One year after the Chapeltown Salon exhibition (March 2010, union 105), the three Judges Choice award winners, Josie Flynn, Stephen Felmingham and Tony Tomlin, are all back with new bodies of work.
The artists’ were chosen as Salon Winners by a selection panel including Sonya Dyer (London based artist, curator, writer and cultural critic), Roddy Hunter (York-based artist, writer and Head of Fine Arts at York St John University), Karen Sherwood (Founder and Director of Cupola Contemporary Art, freelance consultant and curator) and Nigel Walsh (Curator of Contemporary Art at Leeds Art Gallery). The criteria for selection were qualities such as subject matter, mastery of medium and materials, technical competence, relevance within contemporary art market and unique approach.
To recognise their high achievements, East Street Arts offered the three winners support and representation in our 2011 public programme. Over the past year, Josie, Stephen and Tony have been supported by East Street Arts team to develop the most appropriate opportunities for presenting each of the artists’ practice are part of their continued professional development and relevant to their practice and career.
Under Review: A studio exhibition with Josie Flynn
Studio 12, Patrick Studios, St Mary’s Lane, Leeds, LS9 7EH
Visiting Dates & Times: 11th- 28th April 2011; 10- 11am and 1- 2pm (Mon & Tues)
Note: All visits must be booked in advance with Karl D’Silva, Gallery Assistant at firstname.lastname@example.org or 0113 2626633.
Josie Flynn has been reviewing her practice for the last couple of years in order to understand what aspects of art she enjoys and which aspects do not work for her. To aid the future development of this ongoing review, Josie would now like to open up her studio to the public, in order to help explore the works and get a better understanding of audience perception and how well she communicates her ideas.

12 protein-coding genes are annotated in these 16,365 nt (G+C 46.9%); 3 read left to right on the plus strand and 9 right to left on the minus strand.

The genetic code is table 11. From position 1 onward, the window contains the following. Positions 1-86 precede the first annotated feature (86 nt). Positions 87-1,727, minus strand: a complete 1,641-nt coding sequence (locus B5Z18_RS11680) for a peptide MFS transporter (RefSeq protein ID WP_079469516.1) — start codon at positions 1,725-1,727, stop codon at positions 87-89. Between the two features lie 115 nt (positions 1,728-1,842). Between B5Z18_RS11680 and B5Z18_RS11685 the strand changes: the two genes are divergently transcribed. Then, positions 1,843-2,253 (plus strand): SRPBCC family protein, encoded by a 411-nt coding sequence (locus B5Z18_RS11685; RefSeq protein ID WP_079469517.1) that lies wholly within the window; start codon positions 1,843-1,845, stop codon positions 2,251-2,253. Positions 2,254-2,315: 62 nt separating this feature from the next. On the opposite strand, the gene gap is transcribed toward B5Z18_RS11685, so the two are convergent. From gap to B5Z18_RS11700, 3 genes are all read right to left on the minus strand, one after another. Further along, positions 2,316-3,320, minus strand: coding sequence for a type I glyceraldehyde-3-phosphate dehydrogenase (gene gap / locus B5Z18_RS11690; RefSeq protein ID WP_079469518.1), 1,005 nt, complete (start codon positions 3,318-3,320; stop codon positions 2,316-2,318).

“This process will help me continue my research into the outsider and private space … My underlying interests lie in the process of forming categories, how we define objects and subjects and how these items transgress their definition and create their own narrative. This happens regularly and privately in my own space, whether I exhibit these objects or not.”
For the duration of the ‘exhibition’ Joise’s studio will become a space between a gallery, a home, a shed, a studio and an office where the audience are invited to have informal conversations with her about the works and about contemporary art practice, process and product in general.
Questions might arise around the function of open studios and the fictions they create; the distance between artist and public; artistic processes in studios and what its perception by the public. Questions around exhibiting in non-traditional/everyday spaces and ‘performing’ in the studio are also central to this project.
Tocsin Bang: An exhibition by Stephen Felmingham
Union 105, 105 Chapeltown Road, Leeds, LS7 3HY
Private View: 7th April 2011; 6- 8pm
Opening times: 11th- 28th April
12-6pm (except Fridays, weekends and Bank Holidays)
‘Tocsin Bang’ is the codeword used by the Royal Observer Corps after a nuclear strike on the United Kingdom during the Cold War
Union 105 will present objects, drawings and a video work made during the last twelve to fourteen months in response to the Cold War observation posts that have formed part of Stephen Felmingham’s field research and studio drawing practice. This exhibition aims to allow Stephen the opportunity to develop artwork relating to his practice-led Phd ‘Drawing, Place and the Contemporary Sublime’, University of Leeds.